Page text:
While the French are busy protesting about how many years it will take them to retire, the French Parliament is about to also pass a law governing orphan work.
Up to now, a publication could just slap the credit “DR” ( Droits Reserves: Right reserved) under an image and ignore any licensing fees. This worked well when those images were handouts send out by publicist for promotion. However, in the last few years, the practice has extended to any and all images where a credit was not immediately identifiable,regardless if a search for the copyright owner was done or not.
Since no legislation was in place, it became a common practice, some using it to avoid paying for any fees at all. Not so anymore. The law will define how and when DR can be used, as well as creating an organization whose role will be to monitor and collect licensing fees to redistribute to legitimate copyright holders. It will receive the money for usage when the copyright owner cannot be immediately found and will have up to 10 years to redistribute the funds to the owner. If never found, the money will then go to help a project involved in helping photography.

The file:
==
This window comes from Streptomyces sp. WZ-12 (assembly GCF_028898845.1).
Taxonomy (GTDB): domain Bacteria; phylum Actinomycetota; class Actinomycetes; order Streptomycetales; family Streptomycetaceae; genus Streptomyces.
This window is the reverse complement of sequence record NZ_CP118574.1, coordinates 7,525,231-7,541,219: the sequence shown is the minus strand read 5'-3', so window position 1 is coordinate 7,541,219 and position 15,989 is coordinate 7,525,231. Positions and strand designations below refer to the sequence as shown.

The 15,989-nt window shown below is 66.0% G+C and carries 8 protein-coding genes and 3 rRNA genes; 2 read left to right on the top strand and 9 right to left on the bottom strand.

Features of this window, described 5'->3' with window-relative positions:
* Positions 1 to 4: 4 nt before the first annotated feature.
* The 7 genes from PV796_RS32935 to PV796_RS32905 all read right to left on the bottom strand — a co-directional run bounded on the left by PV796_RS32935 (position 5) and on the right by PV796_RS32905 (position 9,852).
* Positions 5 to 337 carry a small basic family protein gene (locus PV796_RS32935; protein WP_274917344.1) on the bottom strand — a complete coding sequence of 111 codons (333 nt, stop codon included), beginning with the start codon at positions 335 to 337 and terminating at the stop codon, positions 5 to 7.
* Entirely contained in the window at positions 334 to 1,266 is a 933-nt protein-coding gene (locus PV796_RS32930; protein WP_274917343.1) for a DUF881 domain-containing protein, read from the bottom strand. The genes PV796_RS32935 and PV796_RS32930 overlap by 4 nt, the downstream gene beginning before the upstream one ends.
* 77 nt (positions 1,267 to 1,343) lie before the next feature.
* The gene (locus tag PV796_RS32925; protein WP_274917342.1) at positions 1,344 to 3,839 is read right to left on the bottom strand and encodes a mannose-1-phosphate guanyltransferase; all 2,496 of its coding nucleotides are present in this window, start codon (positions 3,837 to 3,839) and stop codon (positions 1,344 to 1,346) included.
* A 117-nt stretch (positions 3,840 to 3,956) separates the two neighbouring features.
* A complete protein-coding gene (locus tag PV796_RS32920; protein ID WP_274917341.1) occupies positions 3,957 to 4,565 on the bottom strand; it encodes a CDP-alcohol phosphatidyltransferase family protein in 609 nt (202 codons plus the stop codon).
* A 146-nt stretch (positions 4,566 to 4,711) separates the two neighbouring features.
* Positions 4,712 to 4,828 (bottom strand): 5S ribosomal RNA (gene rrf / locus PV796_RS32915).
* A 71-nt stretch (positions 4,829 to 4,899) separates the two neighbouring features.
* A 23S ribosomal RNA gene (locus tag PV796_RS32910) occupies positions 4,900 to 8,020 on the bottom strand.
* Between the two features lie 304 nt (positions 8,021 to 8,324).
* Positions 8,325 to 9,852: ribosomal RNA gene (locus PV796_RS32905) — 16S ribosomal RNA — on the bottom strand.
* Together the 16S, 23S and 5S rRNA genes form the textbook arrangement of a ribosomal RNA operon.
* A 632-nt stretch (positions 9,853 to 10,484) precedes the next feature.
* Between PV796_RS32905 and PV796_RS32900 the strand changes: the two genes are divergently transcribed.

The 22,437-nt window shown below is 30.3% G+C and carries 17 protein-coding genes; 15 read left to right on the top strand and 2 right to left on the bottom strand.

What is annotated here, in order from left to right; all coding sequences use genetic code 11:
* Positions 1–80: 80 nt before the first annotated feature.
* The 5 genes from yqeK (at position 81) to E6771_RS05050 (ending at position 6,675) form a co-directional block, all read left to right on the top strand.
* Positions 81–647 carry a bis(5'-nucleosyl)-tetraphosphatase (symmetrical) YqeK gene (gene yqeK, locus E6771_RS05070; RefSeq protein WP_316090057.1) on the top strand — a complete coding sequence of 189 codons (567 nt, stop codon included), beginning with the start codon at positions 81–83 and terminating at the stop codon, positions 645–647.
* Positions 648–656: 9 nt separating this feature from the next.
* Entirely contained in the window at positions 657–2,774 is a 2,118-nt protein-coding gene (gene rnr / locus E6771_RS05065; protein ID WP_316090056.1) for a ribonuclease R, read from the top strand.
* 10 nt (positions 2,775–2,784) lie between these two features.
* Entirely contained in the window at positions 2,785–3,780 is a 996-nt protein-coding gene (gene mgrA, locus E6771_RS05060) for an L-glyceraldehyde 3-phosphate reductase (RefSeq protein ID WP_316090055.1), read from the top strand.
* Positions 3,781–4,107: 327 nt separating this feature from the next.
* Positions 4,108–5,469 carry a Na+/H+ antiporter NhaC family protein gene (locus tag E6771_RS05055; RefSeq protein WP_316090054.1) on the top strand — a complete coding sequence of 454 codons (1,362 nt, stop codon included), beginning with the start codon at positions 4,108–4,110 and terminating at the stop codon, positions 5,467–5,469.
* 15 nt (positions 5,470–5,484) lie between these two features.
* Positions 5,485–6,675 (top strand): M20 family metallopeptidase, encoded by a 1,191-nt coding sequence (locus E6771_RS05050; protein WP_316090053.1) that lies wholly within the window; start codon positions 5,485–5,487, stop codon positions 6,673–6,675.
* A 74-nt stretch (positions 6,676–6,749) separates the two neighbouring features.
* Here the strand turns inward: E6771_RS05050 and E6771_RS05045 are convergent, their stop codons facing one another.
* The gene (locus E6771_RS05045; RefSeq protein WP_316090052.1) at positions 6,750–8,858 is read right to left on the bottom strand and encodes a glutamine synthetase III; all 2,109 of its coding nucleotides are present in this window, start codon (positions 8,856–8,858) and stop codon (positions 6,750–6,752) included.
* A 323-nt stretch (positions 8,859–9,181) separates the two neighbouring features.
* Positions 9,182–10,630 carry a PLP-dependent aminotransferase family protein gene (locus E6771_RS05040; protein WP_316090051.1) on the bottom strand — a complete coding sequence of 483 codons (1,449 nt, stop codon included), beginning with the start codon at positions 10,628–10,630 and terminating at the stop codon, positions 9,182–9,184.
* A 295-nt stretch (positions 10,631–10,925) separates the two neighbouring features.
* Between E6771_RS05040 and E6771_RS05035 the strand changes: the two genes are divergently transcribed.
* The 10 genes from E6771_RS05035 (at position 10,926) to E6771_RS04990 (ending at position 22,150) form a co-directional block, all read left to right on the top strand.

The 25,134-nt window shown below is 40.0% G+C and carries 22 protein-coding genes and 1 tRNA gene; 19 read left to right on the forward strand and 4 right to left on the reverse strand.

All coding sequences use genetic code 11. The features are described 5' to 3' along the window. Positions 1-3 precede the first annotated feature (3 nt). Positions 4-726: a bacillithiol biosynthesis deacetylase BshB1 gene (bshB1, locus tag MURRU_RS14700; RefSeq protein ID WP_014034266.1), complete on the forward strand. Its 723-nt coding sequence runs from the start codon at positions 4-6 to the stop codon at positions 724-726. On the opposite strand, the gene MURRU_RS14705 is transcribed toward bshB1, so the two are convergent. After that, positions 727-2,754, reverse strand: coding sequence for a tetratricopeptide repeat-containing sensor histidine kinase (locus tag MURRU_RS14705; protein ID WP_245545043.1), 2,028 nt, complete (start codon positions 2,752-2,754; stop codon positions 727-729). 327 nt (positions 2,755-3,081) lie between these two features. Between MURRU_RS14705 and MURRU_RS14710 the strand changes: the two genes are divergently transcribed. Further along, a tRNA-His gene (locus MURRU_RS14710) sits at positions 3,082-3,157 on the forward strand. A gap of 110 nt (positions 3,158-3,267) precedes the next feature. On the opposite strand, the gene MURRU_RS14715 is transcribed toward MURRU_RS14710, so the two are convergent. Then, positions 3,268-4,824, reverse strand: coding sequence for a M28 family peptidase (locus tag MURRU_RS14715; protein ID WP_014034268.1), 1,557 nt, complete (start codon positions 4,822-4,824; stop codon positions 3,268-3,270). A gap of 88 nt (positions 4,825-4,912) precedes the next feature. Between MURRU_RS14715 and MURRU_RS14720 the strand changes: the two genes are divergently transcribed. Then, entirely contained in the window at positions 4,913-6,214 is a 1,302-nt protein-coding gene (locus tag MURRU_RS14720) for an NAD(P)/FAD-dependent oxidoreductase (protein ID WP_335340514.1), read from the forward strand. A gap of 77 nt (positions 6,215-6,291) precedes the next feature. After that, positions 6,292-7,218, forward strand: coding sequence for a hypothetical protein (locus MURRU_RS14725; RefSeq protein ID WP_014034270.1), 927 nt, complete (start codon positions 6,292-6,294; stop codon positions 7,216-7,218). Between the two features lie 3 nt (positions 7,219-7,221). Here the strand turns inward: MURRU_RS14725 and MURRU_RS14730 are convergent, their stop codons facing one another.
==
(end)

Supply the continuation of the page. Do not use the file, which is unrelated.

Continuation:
The Union des Photographes Professionels, the main union of independent photographers in France is 100 % behind the bill.
This bill could be a good example for the United States to follow while it still awaits a resolution on it’s own Orphan Work legislation.